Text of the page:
I am not starting a company (at the moment), but coming from my experiences dealing with school / home on the East Coast, and then summers out West, I can definitely see the difference and the difficulties that arise in trying to find technical talent. This said, I love my hometown (Boston) and would want to be there, instead of Silicon Valley. I think I would have some valuable business reasons for that, as well, above and beyond mere preference.

    Those factors aside – as someone who is business-oriented but is passionate about technology, and can speak fluently (or passably) on all manner of technical subjects, I think that I could get fairly far without needing someone on board from the start for technical reasons. It would definitely depend on what the project was, obviously. The next Google will probably call for more skill than my basic front-end fluency and ability to write super basic Python apps, no matter how much launching and iterating I do. I would love to have technical who shared my passions and with whom I could work to build something up. That's why I make lots of friends with engineers while I have these summer internships out in San Francisco : )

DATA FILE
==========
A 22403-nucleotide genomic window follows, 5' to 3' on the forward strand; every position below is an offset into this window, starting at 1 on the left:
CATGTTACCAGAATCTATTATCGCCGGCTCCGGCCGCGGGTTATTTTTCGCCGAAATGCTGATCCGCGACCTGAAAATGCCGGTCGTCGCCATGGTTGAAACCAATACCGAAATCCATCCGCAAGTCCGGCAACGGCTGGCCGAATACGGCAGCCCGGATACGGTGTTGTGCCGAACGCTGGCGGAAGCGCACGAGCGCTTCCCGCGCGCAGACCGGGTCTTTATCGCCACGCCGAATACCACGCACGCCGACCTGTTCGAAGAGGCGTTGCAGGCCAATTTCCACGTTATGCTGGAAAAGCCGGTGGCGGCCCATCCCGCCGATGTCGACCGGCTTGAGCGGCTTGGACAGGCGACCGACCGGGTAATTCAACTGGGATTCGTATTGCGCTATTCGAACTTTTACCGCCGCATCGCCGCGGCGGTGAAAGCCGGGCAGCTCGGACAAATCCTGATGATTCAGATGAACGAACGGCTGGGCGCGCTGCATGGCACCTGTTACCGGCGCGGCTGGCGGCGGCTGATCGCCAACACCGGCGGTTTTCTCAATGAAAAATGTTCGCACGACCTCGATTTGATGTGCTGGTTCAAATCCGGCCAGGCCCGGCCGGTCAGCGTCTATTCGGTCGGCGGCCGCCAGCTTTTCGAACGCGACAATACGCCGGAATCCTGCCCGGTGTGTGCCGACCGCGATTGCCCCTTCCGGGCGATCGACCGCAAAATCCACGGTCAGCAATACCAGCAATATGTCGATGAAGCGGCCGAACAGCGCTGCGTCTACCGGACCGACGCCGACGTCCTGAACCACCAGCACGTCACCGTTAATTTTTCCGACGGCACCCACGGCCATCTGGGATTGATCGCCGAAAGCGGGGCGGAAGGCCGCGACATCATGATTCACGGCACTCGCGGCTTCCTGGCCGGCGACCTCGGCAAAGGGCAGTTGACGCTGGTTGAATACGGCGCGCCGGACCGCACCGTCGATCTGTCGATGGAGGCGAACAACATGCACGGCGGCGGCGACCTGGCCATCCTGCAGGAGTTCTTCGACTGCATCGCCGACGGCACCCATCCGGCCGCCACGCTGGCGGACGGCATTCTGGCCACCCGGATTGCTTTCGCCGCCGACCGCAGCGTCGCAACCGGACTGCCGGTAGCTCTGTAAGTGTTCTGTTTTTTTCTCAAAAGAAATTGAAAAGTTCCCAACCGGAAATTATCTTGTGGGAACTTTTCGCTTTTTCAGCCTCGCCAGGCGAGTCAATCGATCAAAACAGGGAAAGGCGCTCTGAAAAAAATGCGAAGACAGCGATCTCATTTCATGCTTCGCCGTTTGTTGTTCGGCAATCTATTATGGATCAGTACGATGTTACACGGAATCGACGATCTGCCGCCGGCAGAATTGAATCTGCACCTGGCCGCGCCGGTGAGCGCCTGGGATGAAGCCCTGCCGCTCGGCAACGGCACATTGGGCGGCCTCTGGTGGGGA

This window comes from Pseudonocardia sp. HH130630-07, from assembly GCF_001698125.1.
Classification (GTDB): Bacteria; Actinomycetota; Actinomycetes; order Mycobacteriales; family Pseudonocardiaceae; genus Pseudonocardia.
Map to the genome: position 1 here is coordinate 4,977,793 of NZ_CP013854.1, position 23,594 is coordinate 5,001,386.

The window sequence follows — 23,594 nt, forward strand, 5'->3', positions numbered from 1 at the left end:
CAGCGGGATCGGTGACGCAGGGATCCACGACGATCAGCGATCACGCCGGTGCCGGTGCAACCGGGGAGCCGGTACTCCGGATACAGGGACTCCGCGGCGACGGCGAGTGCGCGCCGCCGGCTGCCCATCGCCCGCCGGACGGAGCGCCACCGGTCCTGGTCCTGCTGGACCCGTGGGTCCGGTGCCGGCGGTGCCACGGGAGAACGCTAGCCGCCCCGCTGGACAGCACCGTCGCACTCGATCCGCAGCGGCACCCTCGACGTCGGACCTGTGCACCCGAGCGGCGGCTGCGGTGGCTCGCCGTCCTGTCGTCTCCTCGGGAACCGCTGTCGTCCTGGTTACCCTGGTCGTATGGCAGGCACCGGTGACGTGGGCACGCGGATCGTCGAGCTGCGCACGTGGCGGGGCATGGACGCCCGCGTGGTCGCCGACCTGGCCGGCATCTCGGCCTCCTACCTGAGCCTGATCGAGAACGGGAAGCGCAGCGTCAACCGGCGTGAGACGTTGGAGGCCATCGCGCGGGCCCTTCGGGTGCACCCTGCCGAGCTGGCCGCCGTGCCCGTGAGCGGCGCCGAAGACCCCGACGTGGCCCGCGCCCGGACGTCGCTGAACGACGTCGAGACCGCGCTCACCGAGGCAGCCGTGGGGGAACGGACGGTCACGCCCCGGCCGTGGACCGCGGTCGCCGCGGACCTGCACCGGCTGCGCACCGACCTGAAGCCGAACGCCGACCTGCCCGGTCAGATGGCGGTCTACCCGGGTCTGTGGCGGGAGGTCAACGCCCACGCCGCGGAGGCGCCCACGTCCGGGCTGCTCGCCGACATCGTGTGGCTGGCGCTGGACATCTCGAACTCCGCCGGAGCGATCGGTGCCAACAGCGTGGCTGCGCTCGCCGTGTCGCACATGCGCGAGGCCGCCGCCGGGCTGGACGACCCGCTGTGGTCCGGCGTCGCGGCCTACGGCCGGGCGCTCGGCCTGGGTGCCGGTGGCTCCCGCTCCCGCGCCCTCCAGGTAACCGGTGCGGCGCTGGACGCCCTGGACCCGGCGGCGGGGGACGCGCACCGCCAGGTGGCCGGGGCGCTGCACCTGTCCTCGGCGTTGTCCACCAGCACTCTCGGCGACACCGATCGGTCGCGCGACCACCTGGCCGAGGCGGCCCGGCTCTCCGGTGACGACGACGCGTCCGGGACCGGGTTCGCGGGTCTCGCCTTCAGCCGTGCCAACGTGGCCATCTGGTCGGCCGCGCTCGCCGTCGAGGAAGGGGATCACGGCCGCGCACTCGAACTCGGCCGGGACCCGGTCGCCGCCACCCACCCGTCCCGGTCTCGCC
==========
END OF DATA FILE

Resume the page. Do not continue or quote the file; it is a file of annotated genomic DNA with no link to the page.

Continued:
Ultimately, people should try to follow their dreams and passions, and if they don't have a cofounder from the start wit the technical focus to make that happen, they should try to forge ahead!

  • http://twitter.com/bernardmoon Bernard Moon

    I believe you're seeding a destructive message here for startups and new entrepreneurs. Sort like teaching a minor league baseball player the wrong hitting stance as he's trying to make it to the bigs. Not's just about saving equity or making things easier in not looking for a co-founder, but trying to increase your chances of success.

    There are various studies that have tracked the probability of success of technology startups over the past decades, such as MIT's Edward Roberts. The success rate exponentially jumps from one person to two people, and then continues to increase to three and four people. It's been a while since I read these studies, but I believe it flatlines after 4 founders. How many tech titans do you know that were started by one person? Even mid-sized tech company started by one person?

    There is a reason why the recent trend of tech incubators prefer teams of at least two people and why prominent long-time VCs, such as John Doerr, focused on the “team”. Some random links related to this:

    John Doerr's Startup Manual

    Why to Not Not Start a Startup

    Ron Conway and Paul Graham startup success data

  • http://avishaiweiss.net Avishai

    Great article and in-depth analysis. Although it kind of sucks to have to do everything yourself, I am in favor of just starting anyway, even if you haven’t met a good cofounder yet.